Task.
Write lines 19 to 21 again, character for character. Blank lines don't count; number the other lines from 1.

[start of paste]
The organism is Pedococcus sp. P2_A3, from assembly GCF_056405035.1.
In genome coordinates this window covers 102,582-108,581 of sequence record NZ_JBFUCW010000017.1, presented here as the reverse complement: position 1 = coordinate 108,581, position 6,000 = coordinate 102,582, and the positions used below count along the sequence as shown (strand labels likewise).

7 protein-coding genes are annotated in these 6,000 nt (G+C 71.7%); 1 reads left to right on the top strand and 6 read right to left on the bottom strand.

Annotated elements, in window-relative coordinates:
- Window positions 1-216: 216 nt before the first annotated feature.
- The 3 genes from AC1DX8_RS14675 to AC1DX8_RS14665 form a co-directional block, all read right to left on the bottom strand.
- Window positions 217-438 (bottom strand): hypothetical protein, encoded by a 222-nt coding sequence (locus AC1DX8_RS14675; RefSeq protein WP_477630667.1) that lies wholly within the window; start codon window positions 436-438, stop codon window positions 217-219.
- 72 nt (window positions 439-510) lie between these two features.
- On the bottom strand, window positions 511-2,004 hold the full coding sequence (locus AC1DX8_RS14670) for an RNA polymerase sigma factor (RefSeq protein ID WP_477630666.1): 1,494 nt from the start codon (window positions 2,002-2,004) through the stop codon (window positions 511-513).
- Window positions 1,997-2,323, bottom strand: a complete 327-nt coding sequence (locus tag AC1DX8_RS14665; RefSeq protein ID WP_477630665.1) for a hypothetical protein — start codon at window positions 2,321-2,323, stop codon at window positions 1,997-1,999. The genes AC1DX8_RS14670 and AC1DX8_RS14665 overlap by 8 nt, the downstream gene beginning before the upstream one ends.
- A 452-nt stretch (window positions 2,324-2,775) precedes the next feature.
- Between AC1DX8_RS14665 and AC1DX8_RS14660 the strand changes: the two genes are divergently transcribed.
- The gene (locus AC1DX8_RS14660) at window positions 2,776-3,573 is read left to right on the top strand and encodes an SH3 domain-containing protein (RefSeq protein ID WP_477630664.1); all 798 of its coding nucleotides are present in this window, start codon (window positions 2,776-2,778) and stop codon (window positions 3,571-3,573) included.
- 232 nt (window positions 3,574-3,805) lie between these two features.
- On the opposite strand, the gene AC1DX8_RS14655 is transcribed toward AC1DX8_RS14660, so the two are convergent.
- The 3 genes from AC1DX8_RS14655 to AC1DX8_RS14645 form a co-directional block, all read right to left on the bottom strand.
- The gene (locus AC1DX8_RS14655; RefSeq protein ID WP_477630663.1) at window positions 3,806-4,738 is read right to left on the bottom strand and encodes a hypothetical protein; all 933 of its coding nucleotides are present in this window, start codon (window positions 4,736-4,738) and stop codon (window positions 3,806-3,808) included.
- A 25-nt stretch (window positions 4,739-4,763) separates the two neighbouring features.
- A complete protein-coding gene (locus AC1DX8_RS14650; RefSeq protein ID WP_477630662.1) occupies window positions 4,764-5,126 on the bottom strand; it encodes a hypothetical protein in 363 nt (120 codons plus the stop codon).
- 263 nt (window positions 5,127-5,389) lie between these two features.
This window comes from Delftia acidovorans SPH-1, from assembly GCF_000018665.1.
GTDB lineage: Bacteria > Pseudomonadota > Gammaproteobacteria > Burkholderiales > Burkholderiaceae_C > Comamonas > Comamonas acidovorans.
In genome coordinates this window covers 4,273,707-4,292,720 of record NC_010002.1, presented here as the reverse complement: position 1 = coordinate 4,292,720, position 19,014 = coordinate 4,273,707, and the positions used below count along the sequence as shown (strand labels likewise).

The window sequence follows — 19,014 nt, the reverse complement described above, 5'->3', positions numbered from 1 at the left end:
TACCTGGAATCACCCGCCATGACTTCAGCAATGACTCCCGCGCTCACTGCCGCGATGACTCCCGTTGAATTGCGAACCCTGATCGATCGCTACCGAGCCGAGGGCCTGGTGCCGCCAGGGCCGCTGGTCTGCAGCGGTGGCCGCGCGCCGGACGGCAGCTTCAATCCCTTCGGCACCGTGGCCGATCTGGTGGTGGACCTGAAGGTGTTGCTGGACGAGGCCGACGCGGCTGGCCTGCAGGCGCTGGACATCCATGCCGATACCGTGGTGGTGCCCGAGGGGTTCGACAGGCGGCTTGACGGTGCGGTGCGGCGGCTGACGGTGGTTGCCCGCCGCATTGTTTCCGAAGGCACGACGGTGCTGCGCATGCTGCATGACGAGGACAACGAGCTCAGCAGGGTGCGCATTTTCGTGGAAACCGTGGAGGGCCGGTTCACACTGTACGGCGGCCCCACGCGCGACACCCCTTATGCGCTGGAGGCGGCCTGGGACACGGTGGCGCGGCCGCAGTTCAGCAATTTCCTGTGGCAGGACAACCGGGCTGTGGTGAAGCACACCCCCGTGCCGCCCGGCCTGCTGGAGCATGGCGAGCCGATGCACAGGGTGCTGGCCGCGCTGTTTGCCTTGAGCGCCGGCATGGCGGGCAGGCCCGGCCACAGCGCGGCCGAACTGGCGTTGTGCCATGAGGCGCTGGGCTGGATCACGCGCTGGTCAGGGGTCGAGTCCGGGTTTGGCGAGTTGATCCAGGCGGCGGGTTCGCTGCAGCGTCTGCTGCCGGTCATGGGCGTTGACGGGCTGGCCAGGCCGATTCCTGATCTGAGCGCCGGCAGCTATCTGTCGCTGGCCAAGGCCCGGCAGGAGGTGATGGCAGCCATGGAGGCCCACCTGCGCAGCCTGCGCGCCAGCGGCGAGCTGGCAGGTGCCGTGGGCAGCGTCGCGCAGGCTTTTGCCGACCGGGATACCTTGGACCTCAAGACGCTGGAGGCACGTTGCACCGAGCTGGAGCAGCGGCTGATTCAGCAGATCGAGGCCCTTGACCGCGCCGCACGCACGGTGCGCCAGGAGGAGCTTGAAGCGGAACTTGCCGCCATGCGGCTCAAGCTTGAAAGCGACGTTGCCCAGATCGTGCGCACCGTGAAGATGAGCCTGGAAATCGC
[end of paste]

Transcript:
- A complete protein-coding gene (locus AC1DX8_RS14650; RefSeq protein ID WP_477630662.1) occupies window positions 4,764-5,126 on the bottom strand; it encodes a hypothetical protein in 363 nt (120 codons plus the stop codon).
- 263 nt (window positions 5,127-5,389) lie between these two features.
This window comes from Delftia acidovorans SPH-1, from assembly GCF_000018665.1.